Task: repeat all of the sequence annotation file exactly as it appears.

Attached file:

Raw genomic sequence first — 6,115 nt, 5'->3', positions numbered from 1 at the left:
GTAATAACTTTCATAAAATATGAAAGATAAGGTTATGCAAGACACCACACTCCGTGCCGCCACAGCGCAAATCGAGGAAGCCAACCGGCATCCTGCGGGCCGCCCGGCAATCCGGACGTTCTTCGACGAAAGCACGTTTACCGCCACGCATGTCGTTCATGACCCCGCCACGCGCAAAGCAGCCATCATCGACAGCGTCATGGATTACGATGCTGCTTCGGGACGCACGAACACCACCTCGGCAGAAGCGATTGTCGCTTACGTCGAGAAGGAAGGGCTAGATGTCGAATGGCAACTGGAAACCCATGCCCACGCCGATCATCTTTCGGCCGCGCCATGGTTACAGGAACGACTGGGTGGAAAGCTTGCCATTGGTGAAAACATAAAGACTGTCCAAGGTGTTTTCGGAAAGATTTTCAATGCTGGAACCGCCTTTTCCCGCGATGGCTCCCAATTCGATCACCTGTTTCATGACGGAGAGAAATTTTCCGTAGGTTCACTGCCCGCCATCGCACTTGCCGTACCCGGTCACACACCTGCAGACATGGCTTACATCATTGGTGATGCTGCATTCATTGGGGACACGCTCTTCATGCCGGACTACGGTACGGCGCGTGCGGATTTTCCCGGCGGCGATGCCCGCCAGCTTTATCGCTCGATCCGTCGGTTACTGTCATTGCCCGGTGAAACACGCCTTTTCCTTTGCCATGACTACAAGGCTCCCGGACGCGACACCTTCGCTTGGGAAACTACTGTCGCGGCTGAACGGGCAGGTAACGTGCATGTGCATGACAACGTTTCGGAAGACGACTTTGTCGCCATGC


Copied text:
Raw genomic sequence first — 6,115 nt, 5'->3', positions numbered from 1 at the left:
GTAATAACTTTCATAAAATATGAAAGATAAGGTTATGCAAGACACCACACTCCGTGCCGCCACAGCGCAAATCGAGGAAGCCAACCGGCATCCTGCGGGCCGCCCGGCAATCCGGACGTTCTTCGACGAAAGCACGTTTACCGCCACGCATGTCGTTCATGACCCCGCCACGCGCAAAGCAGCCATCATCGACAGCGTCATGGATTACGATGCTGCTTCGGGACGCACGAACACCACCTCGGCAGAAGCGATTGTCGCTTACGTCGAGAAGGAAGGGCTAGATGTCGAATGGCAACTGGAAACCCATGCCCACGCCGATCATCTTTCGGCCGCGCCATGGTTACAGGAACGACTGGGTGGAAAGCTTGCCATTGGTGAAAACATAAAGACTGTCCAAGGTGTTTTCGGAAAGATTTTCAATGCTGGAACCGCCTTTTCCCGCGATGGCTCCCAATTCGATCACCTGTTTCATGACGGAGAGAAATTTTCCGTAGGTTCACTGCCCGCCATCGCACTTGCCGTACCCGGTCACACACCTGCAGACATGGCTTACATCATTGGTGATGCTGCATTCATTGGGGACACGCTCTTCATGCCGGACTACGGTACGGCGCGTGCGGATTTTCCCGGCGGCGATGCCCGCCAGCTTTATCGCTCGATCCGTCGGTTACTGTCATTGCCCGGTGAAACACGCCTTTTCCTTTGCCATGACTACAAGGCTCCCGGACGCGACACCTTCGCTTGGGAAACTACTGTCGCGGCTGAACGGGCAGGTAACGTGCATGTGCATGACAACGTTTCGGAAGACGACTTTGTCGCCATGC